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The Victory Gardener's
Almanack
for the month of
August

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Victory Heirloom Seed Company - Preserving the future, one seed at a time!

 "Preserving the future,
one seed at a time."


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and the Web home of the Victory Seed Company.

This Almanac should be used as a general guideline of common garden tasks. You should modify the list based on your specific geographic area.



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In the Vegetable Garden

  • Potatoes can be dug as soon as the tops have died.  Depending on your area, they may store better in the ground that in the cellar.

  • Pick lima beans while still green.

  • Harvest and eat the early onions first.  The white and sweet varieties generally do not store well whereas the yellows typically store the best.

  • Thin late beets now.

  • Keep mature peppers and eggplant fruits picked so that the smaller fruits will develop.

  • Continue to sow lettuce.

  • Blanch cauliflower heads by pulling the leaves around the heads and fastening with twine or string.

  • Pick cucumbers as soon as they are large enough.  Keep them well watered so that bitterness is avoided.

  • Place developing melons on a board so that they are protected from rot and insect attack.

  • Remove raspberry canes after they are done producing but be sure that you do not injure the developing shoots that will be next years producing canes.

  • Harvest many herbs now, before they flower and are at their spiciest.  Dry thoroughly and store in airtight containers in a cool, dark place for best results.

  • Empty soil should be planted in a good cover crop, such as Winter rye.  Sow early in the north so that it gets well established.  Turn into the soil next spring as a green manure.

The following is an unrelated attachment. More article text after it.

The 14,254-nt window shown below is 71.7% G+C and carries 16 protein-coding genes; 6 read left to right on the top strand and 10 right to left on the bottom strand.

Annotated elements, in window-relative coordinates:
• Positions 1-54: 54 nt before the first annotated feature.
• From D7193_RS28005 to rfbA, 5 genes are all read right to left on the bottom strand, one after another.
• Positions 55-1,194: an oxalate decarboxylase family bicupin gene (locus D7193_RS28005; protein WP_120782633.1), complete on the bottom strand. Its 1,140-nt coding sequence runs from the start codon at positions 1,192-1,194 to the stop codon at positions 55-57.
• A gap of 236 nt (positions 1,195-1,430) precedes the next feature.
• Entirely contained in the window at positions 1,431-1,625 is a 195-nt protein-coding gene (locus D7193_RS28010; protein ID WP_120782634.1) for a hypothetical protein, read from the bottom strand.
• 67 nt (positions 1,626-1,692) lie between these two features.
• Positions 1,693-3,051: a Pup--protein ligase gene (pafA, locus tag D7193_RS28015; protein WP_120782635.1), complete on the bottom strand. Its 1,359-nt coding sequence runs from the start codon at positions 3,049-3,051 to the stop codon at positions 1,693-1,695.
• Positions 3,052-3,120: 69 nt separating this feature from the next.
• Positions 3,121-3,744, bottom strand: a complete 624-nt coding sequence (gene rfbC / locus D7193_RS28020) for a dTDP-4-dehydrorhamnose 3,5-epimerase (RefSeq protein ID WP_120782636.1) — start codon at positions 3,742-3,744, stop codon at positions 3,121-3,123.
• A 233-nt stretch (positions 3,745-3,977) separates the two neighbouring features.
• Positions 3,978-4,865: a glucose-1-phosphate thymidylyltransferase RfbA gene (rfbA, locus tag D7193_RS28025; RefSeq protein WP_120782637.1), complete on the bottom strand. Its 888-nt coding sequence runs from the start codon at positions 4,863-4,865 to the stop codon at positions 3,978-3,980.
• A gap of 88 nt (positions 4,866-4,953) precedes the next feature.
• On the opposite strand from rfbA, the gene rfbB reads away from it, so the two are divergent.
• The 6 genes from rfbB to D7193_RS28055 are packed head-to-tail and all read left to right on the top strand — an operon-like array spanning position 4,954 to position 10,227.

• In the southern United States, peas, radishes, string beans, and turnips will provide fall harvests if planted now.

In the Flower Garden

  • Remove the dead foliage of bleeding heart now.

  • Sow Forget-Me-Not seeds now for bloom early next year.  Sowing directly over the top of a bulb bed that is through for the summer makes a nice looking ground cover.

  • Although it is not a good idea to divide well establish peonies, try replanting ones that do not bloom.  They may be planted too deeply.  Carefully work composted manure around your peonies for healthy blooms next year.

  • As soon as hollyhocks are done, cut them to the ground and remove all old plant material to protect next years plants from disease.

  • Continue to divide irises.

  • Oriental poppies can be moved as summer is the time of year when you will have the greatest success rate.

Trees & Shrubs

  • Evergreens can be transplanted out now if the growing tips are mature and have stopped growing.  Be sure to plant in a hole that is oversized and water well.  It is often beneficial to water the area that you intend to place the plant several days in advance.

  • Begin preparing areas that you intend to plant in lawn.  September is generally a good time of year to plant.


Note:  This almanac page should be used as a general guideline of common garden tasks.  You should modify the list based on your specific geographic area.  For a very useful tool to aide in planning your garden, click here.


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Updated on August 17, 2010